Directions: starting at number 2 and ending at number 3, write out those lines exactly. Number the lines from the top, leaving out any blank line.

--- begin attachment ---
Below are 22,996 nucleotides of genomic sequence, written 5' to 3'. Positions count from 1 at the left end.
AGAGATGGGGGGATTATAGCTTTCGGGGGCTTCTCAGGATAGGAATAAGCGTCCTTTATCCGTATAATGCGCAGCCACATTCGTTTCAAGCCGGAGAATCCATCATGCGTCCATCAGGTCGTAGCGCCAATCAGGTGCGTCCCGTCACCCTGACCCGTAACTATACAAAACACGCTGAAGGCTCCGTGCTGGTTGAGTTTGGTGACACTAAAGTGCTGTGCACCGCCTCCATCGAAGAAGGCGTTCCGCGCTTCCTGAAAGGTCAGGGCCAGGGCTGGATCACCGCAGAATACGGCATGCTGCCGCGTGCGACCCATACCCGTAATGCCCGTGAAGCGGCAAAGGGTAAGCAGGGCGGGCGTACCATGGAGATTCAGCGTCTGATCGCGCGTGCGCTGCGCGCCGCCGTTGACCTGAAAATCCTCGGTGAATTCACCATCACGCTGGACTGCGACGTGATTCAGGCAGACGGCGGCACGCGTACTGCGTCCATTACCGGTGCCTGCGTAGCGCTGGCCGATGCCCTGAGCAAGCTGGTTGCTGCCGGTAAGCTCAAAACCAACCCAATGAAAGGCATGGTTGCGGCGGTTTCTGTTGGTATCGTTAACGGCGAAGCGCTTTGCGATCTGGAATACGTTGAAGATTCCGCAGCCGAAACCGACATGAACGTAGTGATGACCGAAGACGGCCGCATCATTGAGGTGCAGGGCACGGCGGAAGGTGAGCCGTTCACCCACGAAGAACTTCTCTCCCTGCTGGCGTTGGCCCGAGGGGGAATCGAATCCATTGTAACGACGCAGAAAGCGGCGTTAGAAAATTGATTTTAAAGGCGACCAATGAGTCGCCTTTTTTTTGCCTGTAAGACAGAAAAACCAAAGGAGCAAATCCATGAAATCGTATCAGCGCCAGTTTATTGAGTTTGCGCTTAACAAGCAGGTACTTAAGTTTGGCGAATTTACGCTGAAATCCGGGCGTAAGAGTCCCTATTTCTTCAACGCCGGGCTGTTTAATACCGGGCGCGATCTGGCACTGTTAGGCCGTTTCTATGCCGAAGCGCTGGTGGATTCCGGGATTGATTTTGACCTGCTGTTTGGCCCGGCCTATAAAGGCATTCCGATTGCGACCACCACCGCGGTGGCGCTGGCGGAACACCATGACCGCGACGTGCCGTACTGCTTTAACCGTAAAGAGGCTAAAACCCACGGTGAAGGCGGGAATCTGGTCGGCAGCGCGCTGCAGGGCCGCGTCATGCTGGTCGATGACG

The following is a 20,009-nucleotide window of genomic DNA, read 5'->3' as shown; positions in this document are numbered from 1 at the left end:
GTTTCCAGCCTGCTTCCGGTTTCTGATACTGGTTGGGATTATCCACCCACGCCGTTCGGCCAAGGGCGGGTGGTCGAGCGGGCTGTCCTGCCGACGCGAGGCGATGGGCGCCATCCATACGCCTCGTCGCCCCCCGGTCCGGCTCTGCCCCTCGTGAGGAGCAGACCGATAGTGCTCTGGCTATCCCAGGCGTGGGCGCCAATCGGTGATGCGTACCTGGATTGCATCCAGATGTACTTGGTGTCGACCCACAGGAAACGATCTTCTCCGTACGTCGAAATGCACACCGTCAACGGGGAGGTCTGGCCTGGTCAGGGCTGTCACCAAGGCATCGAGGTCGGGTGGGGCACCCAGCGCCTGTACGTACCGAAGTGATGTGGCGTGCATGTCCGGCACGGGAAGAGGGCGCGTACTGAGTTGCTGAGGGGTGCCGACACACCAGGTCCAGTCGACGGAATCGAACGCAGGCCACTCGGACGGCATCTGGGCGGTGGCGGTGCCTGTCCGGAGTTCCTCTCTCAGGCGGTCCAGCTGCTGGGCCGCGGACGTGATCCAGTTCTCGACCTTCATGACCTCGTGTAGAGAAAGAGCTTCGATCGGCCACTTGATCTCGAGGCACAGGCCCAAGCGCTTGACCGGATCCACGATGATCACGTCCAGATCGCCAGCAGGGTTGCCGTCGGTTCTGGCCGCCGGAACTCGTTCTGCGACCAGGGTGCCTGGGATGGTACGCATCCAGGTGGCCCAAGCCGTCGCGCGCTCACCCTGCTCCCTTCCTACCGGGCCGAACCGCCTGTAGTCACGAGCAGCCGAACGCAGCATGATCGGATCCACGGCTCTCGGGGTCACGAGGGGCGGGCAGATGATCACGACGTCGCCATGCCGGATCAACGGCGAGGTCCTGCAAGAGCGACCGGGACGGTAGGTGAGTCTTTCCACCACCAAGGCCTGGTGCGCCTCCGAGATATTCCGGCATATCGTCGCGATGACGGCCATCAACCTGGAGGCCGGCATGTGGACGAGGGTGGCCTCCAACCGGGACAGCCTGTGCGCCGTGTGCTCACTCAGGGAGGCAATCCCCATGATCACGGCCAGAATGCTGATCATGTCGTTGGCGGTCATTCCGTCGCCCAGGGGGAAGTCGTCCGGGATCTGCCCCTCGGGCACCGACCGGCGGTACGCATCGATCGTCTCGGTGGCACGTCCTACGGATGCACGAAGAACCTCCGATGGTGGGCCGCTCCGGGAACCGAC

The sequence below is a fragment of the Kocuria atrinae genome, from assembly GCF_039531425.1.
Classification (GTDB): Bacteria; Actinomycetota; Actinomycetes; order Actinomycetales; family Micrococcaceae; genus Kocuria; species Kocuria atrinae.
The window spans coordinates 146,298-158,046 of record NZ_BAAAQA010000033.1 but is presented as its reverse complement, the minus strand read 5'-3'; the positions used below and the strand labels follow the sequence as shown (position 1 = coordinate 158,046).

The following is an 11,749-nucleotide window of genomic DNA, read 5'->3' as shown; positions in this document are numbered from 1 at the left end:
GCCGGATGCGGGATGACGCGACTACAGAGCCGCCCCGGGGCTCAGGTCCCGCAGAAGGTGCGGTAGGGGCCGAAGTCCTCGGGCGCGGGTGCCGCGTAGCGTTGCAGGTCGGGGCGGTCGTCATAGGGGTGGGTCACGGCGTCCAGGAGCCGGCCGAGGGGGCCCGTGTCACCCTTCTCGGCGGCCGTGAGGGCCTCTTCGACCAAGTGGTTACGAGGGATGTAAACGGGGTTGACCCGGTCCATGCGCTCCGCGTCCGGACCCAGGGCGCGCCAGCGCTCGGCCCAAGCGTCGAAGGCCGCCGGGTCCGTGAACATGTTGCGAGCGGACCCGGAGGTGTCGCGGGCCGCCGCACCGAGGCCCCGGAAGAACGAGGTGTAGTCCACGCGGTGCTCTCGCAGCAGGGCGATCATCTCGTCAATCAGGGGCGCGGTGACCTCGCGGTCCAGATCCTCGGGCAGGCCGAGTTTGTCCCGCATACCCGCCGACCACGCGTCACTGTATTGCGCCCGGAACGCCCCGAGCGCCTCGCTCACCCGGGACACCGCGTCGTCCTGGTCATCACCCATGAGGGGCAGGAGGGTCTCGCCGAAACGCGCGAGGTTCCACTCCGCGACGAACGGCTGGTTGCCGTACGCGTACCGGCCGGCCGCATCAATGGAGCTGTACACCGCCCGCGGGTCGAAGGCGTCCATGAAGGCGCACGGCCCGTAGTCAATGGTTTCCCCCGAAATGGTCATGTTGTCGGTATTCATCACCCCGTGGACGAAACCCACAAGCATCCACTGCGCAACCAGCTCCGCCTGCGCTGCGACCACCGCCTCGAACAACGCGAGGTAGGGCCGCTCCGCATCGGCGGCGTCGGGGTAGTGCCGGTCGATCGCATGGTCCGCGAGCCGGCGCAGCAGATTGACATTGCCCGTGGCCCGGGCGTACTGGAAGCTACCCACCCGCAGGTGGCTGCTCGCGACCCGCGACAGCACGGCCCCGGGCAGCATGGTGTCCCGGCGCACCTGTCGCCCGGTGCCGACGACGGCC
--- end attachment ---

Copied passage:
AGAGATGGGGGGATTATAGCTTTCGGGGGCTTCTCAGGATAGGAATAAGCGTCCTTTATCCGTATAATGCGCAGCCACATTCGTTTCAAGCCGGAGAATCCATCATGCGTCCATCAGGTCGTAGCGCCAATCAGGTGCGTCCCGTCACCCTGACCCGTAACTATACAAAACACGCTGAAGGCTCCGTGCTGGTTGAGTTTGGTGACACTAAAGTGCTGTGCACCGCCTCCATCGAAGAAGGCGTTCCGCGCTTCCTGAAAGGTCAGGGCCAGGGCTGGATCACCGCAGAATACGGCATGCTGCCGCGTGCGACCCATACCCGTAATGCCCGTGAAGCGGCAAAGGGTAAGCAGGGCGGGCGTACCATGGAGATTCAGCGTCTGATCGCGCGTGCGCTGCGCGCCGCCGTTGACCTGAAAATCCTCGGTGAATTCACCATCACGCTGGACTGCGACGTGATTCAGGCAGACGGCGGCACGCGTACTGCGTCCATTACCGGTGCCTGCGTAGCGCTGGCCGATGCCCTGAGCAAGCTGGTTGCTGCCGGTAAGCTCAAAACCAACCCAATGAAAGGCATGGTTGCGGCGGTTTCTGTTGGTATCGTTAACGGCGAAGCGCTTTGCGATCTGGAATACGTTGAAGATTCCGCAGCCGAAACCGACATGAACGTAGTGATGACCGAAGACGGCCGCATCATTGAGGTGCAGGGCACGGCGGAAGGTGAGCCGTTCACCCACGAAGAACTTCTCTCCCTGCTGGCGTTGGCCCGAGGGGGAATCGAATCCATTGTAACGACGCAGAAAGCGGCGTTAGAAAATTGATTTTAAAGGCGACCAATGAGTCGCCTTTTTTTTGCCTGTAAGACAGAAAAACCAAAGGAGCAAATCCATGAAATCGTATCAGCGCCAGTTTATTGAGTTTGCGCTTAACAAGCAGGTACTTAAGTTTGGCGAATTTACGCTGAAATCCGGGCGTAAGAGTCCCTATTTCTTCAACGCCGGGCTGTTTAATACCGGGCGCGATCTGGCACTGTTAGGCCGTTTCTATGCCGAAGCGCTGGTGGATTCCGGGATTGATTTTGACCTGCTGTTTGGCCCGGCCTATAAAGGCATTCCGATTGCGACCACCACCGCGGTGGCGCTGGCGGAACACCATGACCGCGACGTGCCGTACTGCTTTAACCGTAAAGAGGCTAAAACCCACGGTGAAGGCGGGAATCTGGTCGGCAGCGCGCTGCAGGGCCGCGTCATGCTGGTCGATGACG

The following is a 20,009-nucleotide window of genomic DNA, read 5'->3' as shown; positions in this document are numbered from 1 at the left end: